If we belong to God’s kingdom, if Christ is our Saviour, should not our talk about others be marked with the same grace? Our forgiveness to others shows that we know what it is to be forgiven, our generosity about others shows that we know the undeserved generosity of God in the gospel.

(3-5) Do not be a hypocrite – remember you too are a sinner.

What a great piece of slapstick in these verses! Imagine a man with a plank in his eye. Every time he turned around, people duck. Everybody is too polite to mention it of course! Then he spots the speck of sawdust, and people are alarmed: “but you have half a tree trunk in yours!”, “Are you sure it is not a reflection of your plank you are seeing?” “How on earth can you see anyway?” “Would you let a blind man perform eye surgery?”

We can be so blind to our own sin and so quick to condemn it in others. And perhaps the faults we hate most in others are the ones that lurk so readily in our own lives.

When we point the finger, three fingers point back at us. We need to check our own lives first, repent, seek forgiveness and change, and then we are still to help our brother. If sin is there, even that speck is to be removed.

We move from Logs to Dogs and Hogs (v.6)

Who is Jesus talking about? He is not talking about pets or friendly farmyard animals. Pigs were considered unclean, and these dogs are the half-wild scavengers of the streets. From the verse they have not appreciation of what is holy and they do not value what is priceless. Jesus will go on to speak about his kingdom as ‘the pearl of great price’ (Matthew 13:45-46). Jesus is telling us in certain situations what we are to do with the message of the gospel, we are to withhold it where it is not valued, and has not been valued consistently.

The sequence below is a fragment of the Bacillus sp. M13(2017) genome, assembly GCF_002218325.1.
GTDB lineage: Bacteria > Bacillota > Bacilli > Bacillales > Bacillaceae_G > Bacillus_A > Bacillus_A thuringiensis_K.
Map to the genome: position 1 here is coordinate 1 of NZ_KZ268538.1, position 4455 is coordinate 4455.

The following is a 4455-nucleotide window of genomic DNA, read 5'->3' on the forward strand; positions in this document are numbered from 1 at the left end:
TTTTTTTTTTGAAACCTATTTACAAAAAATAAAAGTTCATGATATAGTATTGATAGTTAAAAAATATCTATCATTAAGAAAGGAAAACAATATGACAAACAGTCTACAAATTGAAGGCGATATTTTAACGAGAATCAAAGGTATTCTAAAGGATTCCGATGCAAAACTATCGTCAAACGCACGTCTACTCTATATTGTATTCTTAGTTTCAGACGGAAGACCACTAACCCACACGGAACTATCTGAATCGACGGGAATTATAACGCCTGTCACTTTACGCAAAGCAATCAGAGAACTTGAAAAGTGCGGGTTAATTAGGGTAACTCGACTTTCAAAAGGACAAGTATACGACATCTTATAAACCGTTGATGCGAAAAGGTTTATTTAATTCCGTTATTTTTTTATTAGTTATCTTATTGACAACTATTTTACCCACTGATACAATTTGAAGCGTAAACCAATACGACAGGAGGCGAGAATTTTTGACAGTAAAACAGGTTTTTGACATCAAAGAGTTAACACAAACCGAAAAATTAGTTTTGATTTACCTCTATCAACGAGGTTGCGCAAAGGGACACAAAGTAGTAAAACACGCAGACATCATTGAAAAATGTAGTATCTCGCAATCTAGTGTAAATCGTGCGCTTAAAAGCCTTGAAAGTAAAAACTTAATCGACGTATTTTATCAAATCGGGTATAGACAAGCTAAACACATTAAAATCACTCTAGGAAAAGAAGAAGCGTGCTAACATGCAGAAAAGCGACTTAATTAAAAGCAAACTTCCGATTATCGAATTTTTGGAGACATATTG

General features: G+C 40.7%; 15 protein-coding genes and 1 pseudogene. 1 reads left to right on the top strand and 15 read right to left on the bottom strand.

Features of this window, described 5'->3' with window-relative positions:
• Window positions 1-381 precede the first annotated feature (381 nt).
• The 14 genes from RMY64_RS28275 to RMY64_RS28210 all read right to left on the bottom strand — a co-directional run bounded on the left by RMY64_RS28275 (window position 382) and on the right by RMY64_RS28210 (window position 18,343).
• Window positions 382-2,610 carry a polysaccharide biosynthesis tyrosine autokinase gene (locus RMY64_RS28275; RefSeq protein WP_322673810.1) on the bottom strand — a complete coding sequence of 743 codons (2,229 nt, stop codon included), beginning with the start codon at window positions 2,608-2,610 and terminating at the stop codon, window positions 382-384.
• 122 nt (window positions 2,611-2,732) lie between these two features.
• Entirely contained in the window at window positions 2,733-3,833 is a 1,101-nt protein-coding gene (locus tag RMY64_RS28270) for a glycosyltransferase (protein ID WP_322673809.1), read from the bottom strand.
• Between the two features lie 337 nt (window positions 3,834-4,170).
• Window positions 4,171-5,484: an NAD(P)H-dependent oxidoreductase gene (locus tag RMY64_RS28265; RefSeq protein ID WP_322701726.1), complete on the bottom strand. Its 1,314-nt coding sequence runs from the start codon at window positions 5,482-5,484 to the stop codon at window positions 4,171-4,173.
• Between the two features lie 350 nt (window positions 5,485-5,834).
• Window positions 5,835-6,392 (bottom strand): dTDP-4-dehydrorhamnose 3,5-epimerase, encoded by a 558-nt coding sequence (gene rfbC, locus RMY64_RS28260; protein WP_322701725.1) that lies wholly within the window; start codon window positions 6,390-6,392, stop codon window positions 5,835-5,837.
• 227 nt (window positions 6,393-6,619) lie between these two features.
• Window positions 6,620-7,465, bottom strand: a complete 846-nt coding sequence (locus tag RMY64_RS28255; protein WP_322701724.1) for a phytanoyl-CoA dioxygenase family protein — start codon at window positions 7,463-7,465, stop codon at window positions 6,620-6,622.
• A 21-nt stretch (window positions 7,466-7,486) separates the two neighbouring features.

The normal everyday default setting for the Christian is “Let your light shine.” If we know Christ personally, we are to bear his light and bear witness to him. But in relation to people who are dogs/pigs, do not waste your time/the treasure. People who have repeatedly, deliberately and consistently refused the gospel of Jesus and his claim over their lives – leave them. Leave them to God. That requires wisdom and right judgement –  not the judgement that sends people to hell, but the judgement that assesses the proper course of action at a particular time. This is hard, this is describing exceptional circumstances.

You might be thinking, “I can’t imagine Jesus doing that sort of thing.” Jesus was silent before Herod after his arrest.  A few years earlier, Herod had had John the Baptist in his dungeon. Herod loved to listen to John preach, and John gave it to him with both barrels: “Repent!” But all Herod did was listen, and John ended up killed, taken away from him. Herod was looking forward to hearing Jesus, another of these preachers, but he got not one word. (Luke 23:8,9) God had already told him all he needed to hear from John. There was no further message from God. Because he silenced God’s messenger, Jesus was silent before him. Very sobering.

That’s all we can do with someone who persistently  will not hear – leave them to God. Pray that God will open their ears and soften their hearts. Maybe that’s someone you know, maybe that’s you. Remember the gospel is precious, the gospel is what you want and what you need. Do not entertain dogs and hogs, and do not become a dog or hog yourself: “Today if ye will hear his voice, harden not your hearts.”

Think before you speak:

  • Do not be God – remember you are not the judge.
  • Do not be a hypocrite – remember you too are a sinner.
  • Do not entertain the dogs/hogs – remember the gospel is precious.